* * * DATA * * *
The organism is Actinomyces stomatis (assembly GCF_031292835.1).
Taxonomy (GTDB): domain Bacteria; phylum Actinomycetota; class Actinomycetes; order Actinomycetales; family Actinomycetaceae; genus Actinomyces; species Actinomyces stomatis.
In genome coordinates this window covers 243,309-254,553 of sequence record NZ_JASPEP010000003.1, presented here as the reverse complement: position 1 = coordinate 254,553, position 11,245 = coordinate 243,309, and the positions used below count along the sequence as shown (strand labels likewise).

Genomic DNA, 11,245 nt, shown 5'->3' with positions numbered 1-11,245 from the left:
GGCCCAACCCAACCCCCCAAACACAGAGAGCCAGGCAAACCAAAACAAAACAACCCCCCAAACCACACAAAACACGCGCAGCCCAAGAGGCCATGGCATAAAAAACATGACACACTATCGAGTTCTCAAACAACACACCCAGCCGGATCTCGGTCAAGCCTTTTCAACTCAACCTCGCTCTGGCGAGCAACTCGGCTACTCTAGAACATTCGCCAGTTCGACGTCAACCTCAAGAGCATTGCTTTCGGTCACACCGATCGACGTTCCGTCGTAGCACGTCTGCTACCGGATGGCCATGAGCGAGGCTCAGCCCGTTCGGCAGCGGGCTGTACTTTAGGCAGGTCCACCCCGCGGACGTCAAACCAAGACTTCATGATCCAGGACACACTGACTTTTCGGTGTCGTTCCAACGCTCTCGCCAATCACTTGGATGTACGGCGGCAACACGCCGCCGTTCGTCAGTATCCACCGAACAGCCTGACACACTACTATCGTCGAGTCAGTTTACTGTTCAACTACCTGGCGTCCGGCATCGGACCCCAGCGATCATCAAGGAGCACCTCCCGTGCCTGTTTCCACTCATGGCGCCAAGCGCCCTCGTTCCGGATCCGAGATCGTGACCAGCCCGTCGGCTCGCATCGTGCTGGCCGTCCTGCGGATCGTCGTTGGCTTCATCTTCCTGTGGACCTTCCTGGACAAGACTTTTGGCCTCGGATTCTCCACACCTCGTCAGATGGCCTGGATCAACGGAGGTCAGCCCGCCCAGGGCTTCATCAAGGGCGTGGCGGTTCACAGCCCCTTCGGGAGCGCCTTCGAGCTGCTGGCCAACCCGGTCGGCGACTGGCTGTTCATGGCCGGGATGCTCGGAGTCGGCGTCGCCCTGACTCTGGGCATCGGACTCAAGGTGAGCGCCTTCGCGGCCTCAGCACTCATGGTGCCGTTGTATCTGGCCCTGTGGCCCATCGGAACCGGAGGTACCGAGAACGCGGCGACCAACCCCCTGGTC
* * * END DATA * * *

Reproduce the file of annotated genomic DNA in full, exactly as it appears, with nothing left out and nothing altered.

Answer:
The organism is Actinomyces stomatis (assembly GCF_031292835.1).
Taxonomy (GTDB): domain Bacteria; phylum Actinomycetota; class Actinomycetes; order Actinomycetales; family Actinomycetaceae; genus Actinomyces; species Actinomyces stomatis.
In genome coordinates this window covers 243,309-254,553 of sequence record NZ_JASPEP010000003.1, presented here as the reverse complement: position 1 = coordinate 254,553, position 11,245 = coordinate 243,309, and the positions used below count along the sequence as shown (strand labels likewise).

Genomic DNA, 11,245 nt, shown 5'->3' with positions numbered 1-11,245 from the left:
GGCCCAACCCAACCCCCCAAACACAGAGAGCCAGGCAAACCAAAACAAAACAACCCCCCAAACCACACAAAACACGCGCAGCCCAAGAGGCCATGGCATAAAAAACATGACACACTATCGAGTTCTCAAACAACACACCCAGCCGGATCTCGGTCAAGCCTTTTCAACTCAACCTCGCTCTGGCGAGCAACTCGGCTACTCTAGAACATTCGCCAGTTCGACGTCAACCTCAAGAGCATTGCTTTCGGTCACACCGATCGACGTTCCGTCGTAGCACGTCTGCTACCGGATGGCCATGAGCGAGGCTCAGCCCGTTCGGCAGCGGGCTGTACTTTAGGCAGGTCCACCCCGCGGACGTCAAACCAAGACTTCATGATCCAGGACACACTGACTTTTCGGTGTCGTTCCAACGCTCTCGCCAATCACTTGGATGTACGGCGGCAACACGCCGCCGTTCGTCAGTATCCACCGAACAGCCTGACACACTACTATCGTCGAGTCAGTTTACTGTTCAACTACCTGGCGTCCGGCATCGGACCCCAGCGATCATCAAGGAGCACCTCCCGTGCCTGTTTCCACTCATGGCGCCAAGCGCCCTCGTTCCGGATCCGAGATCGTGACCAGCCCGTCGGCTCGCATCGTGCTGGCCGTCCTGCGGATCGTCGTTGGCTTCATCTTCCTGTGGACCTTCCTGGACAAGACTTTTGGCCTCGGATTCTCCACACCTCGTCAGATGGCCTGGATCAACGGAGGTCAGCCCGCCCAGGGCTTCATCAAGGGCGTGGCGGTTCACAGCCCCTTCGGGAGCGCCTTCGAGCTGCTGGCCAACCCGGTCGGCGACTGGCTGTTCATGGCCGGGATGCTCGGAGTCGGCGTCGCCCTGACTCTGGGCATCGGACTCAAGGTGAGCGCCTTCGCGGCCTCAGCACTCATGGTGCCGTTGTATCTGGCCCTGTGGCCCATCGGAACCGGAGGTACCGAGAACGCGGCGACCAACCCCCTGGTC